The album was recorded live during the "Total Music Meeting" at the Quartier Latin, Berlin, November 5th, 1975.      
  
Tracklist:

A1Introduction1:17
A2Oratorium18:18
A3Jan De Wit8:24
B1Jalousie-Song5:56
B2Jail-Music9:57
B3Remeeting7:25
B4Our Day Will Come   5:14

Willem Breuker Kollektief - Live In Berlin    
(320 kbps, cover art included)

Mittwoch, 12. Juli 2017

Lecuona Cuban Boys - Lecuona Cuban Boys (1965)

The Lecuona Cuban Boys was a popular Cuban orchestra which toured the world for over forty years.

The band was founded by Ernesto Lecuona, whose role was that of a patron-entrepreneur. He did not actually play with the band, but sometimes gave a piano recital before the band played. The core of the band was put together in 1931 as Orquesta Encanto; the band changed name early in 1934. On tour in Europe, in 1934, Lecuona returned to Cuba, and Armando Oréfiche took charge of the band in Europe. Ernesto gave them the gift of his name, which, at the time, was a property well worth having, and the right to use a number of his compositions.

The LCB was exceptionally strong in arrangements, compositions and instrumental quality (most of them could play two or three instruments). Their only weak spot was the lack of a really first-rate Cuban singer, but that was not so important as might seem because they played so often to non-Latin audiences. Some of their pick-up singers could sing in English, and many of their numbers were instrumentals. The band played the full range of Cuban popular music, but their speciality was the conga. Though it was perhaps Eliseo Grenet who first composed a conga in its ballroom dance style, it was certainly the LCB who took it round the world and made it famous. The LCB was therefore the first conjunto to use the conga drum regularly in its performances, and not Arsenio Rodríguez, as is often supposed.

The band initially organized itself as a collective, but in practice Armando Oréfiche (composer, arranger, pianist) was the leader. Other band members were Ernesto 'Jaruco' Vázquez (trumpeter, guitarist, composer, arranger); Adalberto 'Chiquito' Oréfiche (tenor sax and bongo); Agustin Bruguera (timbales, conga, voice); Gerardo Bruguera (tenor sax and clarinet); Jesús Bertomeu (trombone); Jorge Domínguez (alto sax, clarinet, violin); Daniel González (alto sax, clarinet, violin); Guillermo Hernández (guitar, tumba, guiro, maracas); Enrique López Rivero (trumpet) 1932 34; Alberto Rabagliati (voice) engaged 1934; later Fernando Díaz and Luis Escalante were engaged as replacement trumpeters. In 1947 Bob (Irv) Mesher joined the group after a brief stint with Tito Puente, Tito Rodriguez and Pupi Campo. Irv took over the lead chair when Jaruco Vazquez left the band...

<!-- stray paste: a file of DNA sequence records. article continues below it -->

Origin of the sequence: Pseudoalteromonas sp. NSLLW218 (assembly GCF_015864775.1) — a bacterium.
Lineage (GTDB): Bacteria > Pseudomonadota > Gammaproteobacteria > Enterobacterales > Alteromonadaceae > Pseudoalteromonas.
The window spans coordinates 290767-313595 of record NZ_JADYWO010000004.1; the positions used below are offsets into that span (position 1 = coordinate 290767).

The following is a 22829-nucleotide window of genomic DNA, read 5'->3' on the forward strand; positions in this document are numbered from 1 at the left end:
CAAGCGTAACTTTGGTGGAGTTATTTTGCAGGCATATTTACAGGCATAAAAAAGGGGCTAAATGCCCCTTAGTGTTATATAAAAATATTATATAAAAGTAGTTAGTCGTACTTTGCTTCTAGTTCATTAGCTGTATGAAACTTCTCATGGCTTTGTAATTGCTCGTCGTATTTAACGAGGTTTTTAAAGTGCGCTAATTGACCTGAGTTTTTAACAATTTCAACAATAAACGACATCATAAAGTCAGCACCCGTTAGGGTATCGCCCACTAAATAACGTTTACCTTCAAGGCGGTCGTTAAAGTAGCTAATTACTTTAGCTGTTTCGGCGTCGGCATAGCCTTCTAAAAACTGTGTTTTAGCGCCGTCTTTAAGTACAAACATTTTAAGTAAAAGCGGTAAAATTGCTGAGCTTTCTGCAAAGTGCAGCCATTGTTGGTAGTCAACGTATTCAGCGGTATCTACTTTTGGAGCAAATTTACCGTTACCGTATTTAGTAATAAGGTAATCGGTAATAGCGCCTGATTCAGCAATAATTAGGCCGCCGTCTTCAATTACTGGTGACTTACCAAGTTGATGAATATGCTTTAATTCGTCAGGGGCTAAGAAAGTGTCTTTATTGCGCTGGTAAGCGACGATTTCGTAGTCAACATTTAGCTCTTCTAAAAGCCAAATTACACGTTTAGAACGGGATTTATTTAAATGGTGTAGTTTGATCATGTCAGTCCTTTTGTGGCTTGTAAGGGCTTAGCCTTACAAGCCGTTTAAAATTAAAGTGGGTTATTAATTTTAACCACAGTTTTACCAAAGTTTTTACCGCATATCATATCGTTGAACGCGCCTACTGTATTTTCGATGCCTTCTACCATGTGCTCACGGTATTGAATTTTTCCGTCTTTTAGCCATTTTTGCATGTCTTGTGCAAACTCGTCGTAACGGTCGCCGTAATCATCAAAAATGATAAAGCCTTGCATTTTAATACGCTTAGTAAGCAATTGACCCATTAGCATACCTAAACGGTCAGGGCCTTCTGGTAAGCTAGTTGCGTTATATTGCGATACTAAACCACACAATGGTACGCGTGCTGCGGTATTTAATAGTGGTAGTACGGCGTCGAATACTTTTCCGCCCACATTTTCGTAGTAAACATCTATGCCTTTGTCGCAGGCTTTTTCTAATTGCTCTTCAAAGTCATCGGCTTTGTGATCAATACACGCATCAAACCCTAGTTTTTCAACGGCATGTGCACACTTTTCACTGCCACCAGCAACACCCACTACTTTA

The band toured throughout the world: the USA, Latin America and Europe were the main tours. When World War II broke out, the band went to Latin America and continued their touring there. After WWII there was a dispute within the band, which ended in a split. Armando Oréfiche left with a few members, and started the Havana Cuban Boys; the rest stayed under the old name, based in New York until 1960. The Lecuona Cuban Boys continued to tour, and finally retired in 1975.

Tracklist:
Mama Inéz (Rumba)
La Cumbia Del Amor (Cumbia)
Solamente Una Vez (Bolero)
El Bodeguero (Merengue)
My Shawl (Bolero-Cha-Cha)
Rumba Mirinda
Organito De La Tarde (Mambo)
Caribia (Afro)
Anita (Cha-Cha)
Choce (Cumbia)
Lamento Borincano (Bolero)
Campanitas De Cristal (Porqué) (Cumbia)
Chivirico (Merengue)
La Comparsa (Cumbia)


Lecuona Cuban Boys - Lecuona Cuban Boys (1965)
(192 kbps, cover art included)

Mary Hopkins - Earth Song / Ocean Song (1971)

It was the British supermodel Twiggy who alerted Paul McCartney to the Welsh singer Mary Hopkin when Apple Records was looking for talent in 1968. The waifish soprano scored a huge worldwide smash with her first Apple single, the melancholy but rabble-rousing ballad "Those Were the Days," in late 1968; it actually knocked the Beatles' own "Hey Jude" out of the number one position in the U.K. Paul McCartney lent Hopkin a further hand by producing her first album and writing her second single, "Goodbye," which was also a hit. More comfortable with refined, precious ballads and folky pop than rock, Hopkin scored several more hit singles in the U.K., although she never entered the American Top 40 again. Her commercial success diminished as Apple's fortunes dwindled in the early '70s.    

More folk-oriented than her first effort, Mary Hopkin's lilting voice soothes the listener like hot tea with honey. Included in this set, which was produced by Tony Visconti, are her interpretations of Ralph McTell's "Streets of London," Cat Stevens' "The Wind," and Gallagher & Lyle's "International."    

Tracklist:
01 - International
02 - There's Got To Be More
03 - Silver Birch And Weeping Willow
04 - How Come The Sun
05 - Earth Song
06 - Martha
07 - Streets Of London
08 - The Wind
09 - Water, Paper And Clay
10 - Ocean Song

Mary Hopkins - Earth Song / Ocean Song (1971)         
(320 kbps, cover art included)

Montag, 10. Juli 2017

VA - Chile Pueblo. En el 2º año del Gobierno Popular (1972)

This album was released in Santiago de Chile to celebrate the second anniversary of the Unidad Popular government.

It includes performances by some of the most important songwriters and folk musicians of the era, such as Victor Jara, Quilapayun, Inti-Illimani, Angel Parra and Patricio Manns. Between the songs there are narrations by Cesar Aguilera accompanied by Pancho Navarro on guitar.

The album was released in 1972 by the IRT label.

Tracklist:

01. Chile Pueblo – César Aguilera & Pancho Navarro